All reconstructions were performed with the Gridrec algorithm (Dowd et al., 1999[Dowd, B. A., Campbell, G. H., Marr, R. B., Nagarkar, V. V., Tipnis, S. V., Axe, L. & Siddons, D. P. (1999). Proc. SPIE, 3772, 224-236.]) and a Shepp–Logan filter using the TomoPy package (Gürsoy et al., 2014[Gürsoy, D., De Carlo, F., Xiao, X. & Jacobsen, C. (2014). J. Synchrotron Rad. 21, 1188-1193.]). The observed drifts of up to 500 nm during 1 h in the vertical direction can be easily corrected for (Storm et al., 2017[Storm, M., Beckmann, F. & Rau, C. (2017). Opt. Lett. 42, 4982.]; Guizar-Sicairos et al., 2011[Guizar-Sicairos, M., Diaz, A., Holler, M., Lucas, M. S., Menzel, A., Wepf, R. A. & Bunk, O. (2011). Opt. Express, 19, 21345.]), which leads to significant reduction in ring artifacts (Pelt & Parkinson, 2018[Pelt, D. M. & Parkinson, D. Y. (2018). Meas. Sci. Technol. 29, 034002.]). However, the movements in the x direction in the range of 200 nm during 1 h are much more difficult to correct for. Several alignment methods are available for absorption contrast, but most of them fail for Zernike phase contrast because of artifacts induced by the phase ring. Drift correction in the vertical direction was performed for the 15 min scans, usually in the range of 3–4 pixels (unbinned). For shorter scans, this is not necessary. The segmentation of the reconstructed volumes was carried out by automated thresholding based on the minimum method (Prewitt & Mendelsohn, 1966[Prewitt, J. M. S. & Mendelsohn, M. L. (1966). Ann. N. Y. Acad. Sci. 128, 1035-1053.]). For the fast scans, filters were applied and compared. A fast Fourier transform bandpass filter (low pass) and a median 3D filter with a σ of 2 pixels turned out to be most efficient while keeping edges for the shortest scan times (van der Walt et al., 2014[Walt, S. van der, Schönberger, J. L., Nunez-Iglesias, J., Boulogne, F., Warner, J. D., Yager, N., Gouillart, E., Yu, T. & scikit-image contributors (2014). PeerJ. 2, e453.]). For longer scan times, a median 3D filter in combination with a non-local means filter gave the best results. The CNR was calculated by the following equation (Muhogora et al., 2008[Muhogora, W. E., Devetti, A., Padovani, R., Msaki, P. & Bonutti, F. (2008). Radiat. Prot. Dosimetry, 129, 231-236.]), written for gold and air, for example,

[{\rm{CNR}} = \,{{{I_{\rm Au}} - {I_{\rm air}}} \over {\left[{({1/2})\left({\sigma _{\rm Au}^2 + \sigma _{\rm air}^2} \right)} \right]^{1/2} }},]

where IAu and Iair are the mean grey values in gold and air, and σAu and σair are the standard deviations for these materials. The ratio is calculated on the unfiltered data using the mask of the segmented volume. All data were binned to the same effective pixel size before reconstruction to eliminate the influence of binning on the CNR. Since the magnesium sample consists of two different materials (SiC particles and Mg matrix) and voids, the CNR between each material and the voids, as well as the CNR between these two materials, can be calculated.

The resolution of the 2D/3D volume was estimated via Fourier ring/shell correlation (FRC, FSC). In the 3D case, the projections were divided into two stacks and the two reconstructed volumes were then used to estimate the FSC. Here, the original binning level for each scan was used (see Table 1[link]). We used the half-bit threshold criterion to calculate the resolution from the FRC/FSC curves (van Heel & Schatz, 2005[Heel, M. van & Schatz, M. (2005). J. Struct. Biol. 151, 250-262.]).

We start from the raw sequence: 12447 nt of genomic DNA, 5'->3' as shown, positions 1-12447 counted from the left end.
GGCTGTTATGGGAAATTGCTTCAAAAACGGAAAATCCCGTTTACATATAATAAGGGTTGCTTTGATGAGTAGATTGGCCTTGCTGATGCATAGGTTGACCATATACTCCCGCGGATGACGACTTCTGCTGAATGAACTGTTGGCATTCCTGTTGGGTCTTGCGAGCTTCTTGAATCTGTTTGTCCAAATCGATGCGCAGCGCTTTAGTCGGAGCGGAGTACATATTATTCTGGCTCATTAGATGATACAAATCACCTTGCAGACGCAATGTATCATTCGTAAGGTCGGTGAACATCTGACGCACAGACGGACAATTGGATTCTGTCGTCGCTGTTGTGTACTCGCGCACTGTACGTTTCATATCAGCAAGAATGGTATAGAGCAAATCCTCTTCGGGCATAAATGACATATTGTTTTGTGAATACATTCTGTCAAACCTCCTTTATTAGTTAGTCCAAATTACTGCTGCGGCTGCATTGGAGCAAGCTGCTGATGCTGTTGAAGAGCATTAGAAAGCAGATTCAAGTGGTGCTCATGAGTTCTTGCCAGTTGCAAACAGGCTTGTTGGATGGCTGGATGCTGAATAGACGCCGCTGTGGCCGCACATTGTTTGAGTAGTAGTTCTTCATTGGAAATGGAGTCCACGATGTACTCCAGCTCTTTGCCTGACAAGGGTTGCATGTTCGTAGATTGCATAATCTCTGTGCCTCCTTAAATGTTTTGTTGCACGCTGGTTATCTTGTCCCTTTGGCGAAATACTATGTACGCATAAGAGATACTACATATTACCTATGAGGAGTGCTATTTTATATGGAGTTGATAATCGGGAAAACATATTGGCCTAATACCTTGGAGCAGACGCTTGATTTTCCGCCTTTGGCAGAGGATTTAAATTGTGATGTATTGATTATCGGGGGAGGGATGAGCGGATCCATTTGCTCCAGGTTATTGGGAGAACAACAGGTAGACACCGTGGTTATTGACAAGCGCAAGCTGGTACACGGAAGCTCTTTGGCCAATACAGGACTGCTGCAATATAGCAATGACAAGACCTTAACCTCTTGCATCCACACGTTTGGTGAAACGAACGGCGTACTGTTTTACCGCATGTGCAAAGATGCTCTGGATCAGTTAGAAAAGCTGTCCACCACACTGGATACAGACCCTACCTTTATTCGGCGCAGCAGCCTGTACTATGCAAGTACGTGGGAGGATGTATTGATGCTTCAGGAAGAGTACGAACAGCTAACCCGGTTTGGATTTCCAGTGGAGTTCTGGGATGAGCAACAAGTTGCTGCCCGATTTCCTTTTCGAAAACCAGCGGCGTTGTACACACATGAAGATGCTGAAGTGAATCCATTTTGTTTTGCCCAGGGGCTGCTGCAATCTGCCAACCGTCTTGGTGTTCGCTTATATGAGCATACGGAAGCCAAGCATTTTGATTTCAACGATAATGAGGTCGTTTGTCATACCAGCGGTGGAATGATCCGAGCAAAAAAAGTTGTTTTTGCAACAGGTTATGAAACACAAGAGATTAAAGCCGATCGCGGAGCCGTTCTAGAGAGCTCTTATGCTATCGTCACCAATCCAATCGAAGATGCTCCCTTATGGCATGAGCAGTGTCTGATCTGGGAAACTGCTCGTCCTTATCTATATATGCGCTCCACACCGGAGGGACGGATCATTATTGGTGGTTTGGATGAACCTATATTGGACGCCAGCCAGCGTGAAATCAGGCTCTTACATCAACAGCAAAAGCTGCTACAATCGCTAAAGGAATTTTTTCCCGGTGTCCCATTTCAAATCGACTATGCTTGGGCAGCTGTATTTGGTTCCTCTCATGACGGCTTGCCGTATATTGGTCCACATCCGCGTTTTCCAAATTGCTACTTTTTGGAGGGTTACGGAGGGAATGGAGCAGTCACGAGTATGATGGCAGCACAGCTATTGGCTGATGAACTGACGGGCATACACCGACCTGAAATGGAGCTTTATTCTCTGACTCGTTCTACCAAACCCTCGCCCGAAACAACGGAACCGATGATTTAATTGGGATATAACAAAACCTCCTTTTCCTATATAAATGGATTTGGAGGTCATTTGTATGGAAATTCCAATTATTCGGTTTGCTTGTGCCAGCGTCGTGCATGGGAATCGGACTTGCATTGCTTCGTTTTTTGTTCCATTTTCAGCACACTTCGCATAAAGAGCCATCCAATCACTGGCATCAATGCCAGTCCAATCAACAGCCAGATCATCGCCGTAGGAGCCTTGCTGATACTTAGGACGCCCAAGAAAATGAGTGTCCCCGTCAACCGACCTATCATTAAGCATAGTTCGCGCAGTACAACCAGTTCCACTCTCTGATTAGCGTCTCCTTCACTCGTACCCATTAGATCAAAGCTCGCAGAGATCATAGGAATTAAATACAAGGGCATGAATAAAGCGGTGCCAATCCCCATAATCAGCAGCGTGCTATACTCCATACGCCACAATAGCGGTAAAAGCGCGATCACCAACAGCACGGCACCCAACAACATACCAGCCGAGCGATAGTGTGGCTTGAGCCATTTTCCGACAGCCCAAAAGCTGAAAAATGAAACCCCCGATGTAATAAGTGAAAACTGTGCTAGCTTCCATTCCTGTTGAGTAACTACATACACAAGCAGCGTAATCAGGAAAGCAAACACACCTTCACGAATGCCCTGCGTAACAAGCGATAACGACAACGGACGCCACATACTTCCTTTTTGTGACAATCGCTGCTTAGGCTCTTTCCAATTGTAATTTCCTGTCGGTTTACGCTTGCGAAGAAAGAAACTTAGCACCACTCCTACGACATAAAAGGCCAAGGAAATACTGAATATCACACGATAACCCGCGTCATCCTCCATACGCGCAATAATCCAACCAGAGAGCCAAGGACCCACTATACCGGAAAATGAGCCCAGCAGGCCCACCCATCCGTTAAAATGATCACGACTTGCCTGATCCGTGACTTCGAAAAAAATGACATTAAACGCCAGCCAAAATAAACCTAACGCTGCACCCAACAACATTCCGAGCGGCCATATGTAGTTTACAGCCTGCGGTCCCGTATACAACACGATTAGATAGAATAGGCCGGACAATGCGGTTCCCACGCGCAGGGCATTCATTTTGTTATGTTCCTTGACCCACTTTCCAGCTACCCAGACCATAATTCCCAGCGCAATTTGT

2.3. Materials

NPG has recently received increasing interest (Lilleodden & Voorhees, 2018[Lilleodden, E. T. & Voorhees, P. W. (2018). MRS Bull. 43, 20-26.]; Weissmüller & Sieradzki, 2018[Weissmüller, J. & Sieradzki, K. (2018). MRS Bull. 43, 14-19.]; Qi & Weissmüller, 2013[Qi, Z. & Weissmüller, J. (2013). ACS Nano, 7, 5948-5954.]) and is an ideal test sample for the characterization of nanotomography setups. The size of the gold ligaments can be tailored depending on the expected resolution of the setup. The ligament size in the sample used in this experiment is 250 nm (Larsson et al., 2019[Larsson, E., Gürsoy, D., De Carlo, F., Lilleodden, E., Storm, M., Wilde, F., Hu, K., Müller, M. & Greving, I. (2019). J. Synchrotron Rad. 26, 194-204.]). Gold is a strongly absorbing material at 11 keV, with a δ/β of only 6.25 (optical material parameter given in Table S2). The calculated transmittance of a sample of 10 µm diameter is 18% at 11 keV, so a good contrast in absorption mode is expected.

As a test sample for Zernike phase contrast, we used a low-absorbing magnesium composite with 10 vol% SiC particles of sub-micrometre size (Penther et al., 2018[Penther, D., Ghasemi, A., Riedel, R., Fleck, C. & Kamrani, S. (2018). Mater. Sci. Eng. A, 738, 264-272.]; Ghasemi et al., 2018[Ghasemi, A., Penther, D. & Kamrani, S. (2018). Mater. Charact. 142, 137-143.]). This allowed testing the resolution by analyzing larger particles and smaller particles. The absorption of magnesium, as well as SiC, is very low. The calculated absorption for a sample of 20 µm diameter is only 5.7% at 11 keV and the δ/β ratios are >100 for Mg and SiC. Therefore, this sample is well suited as a test sample for Zernike phase contrast.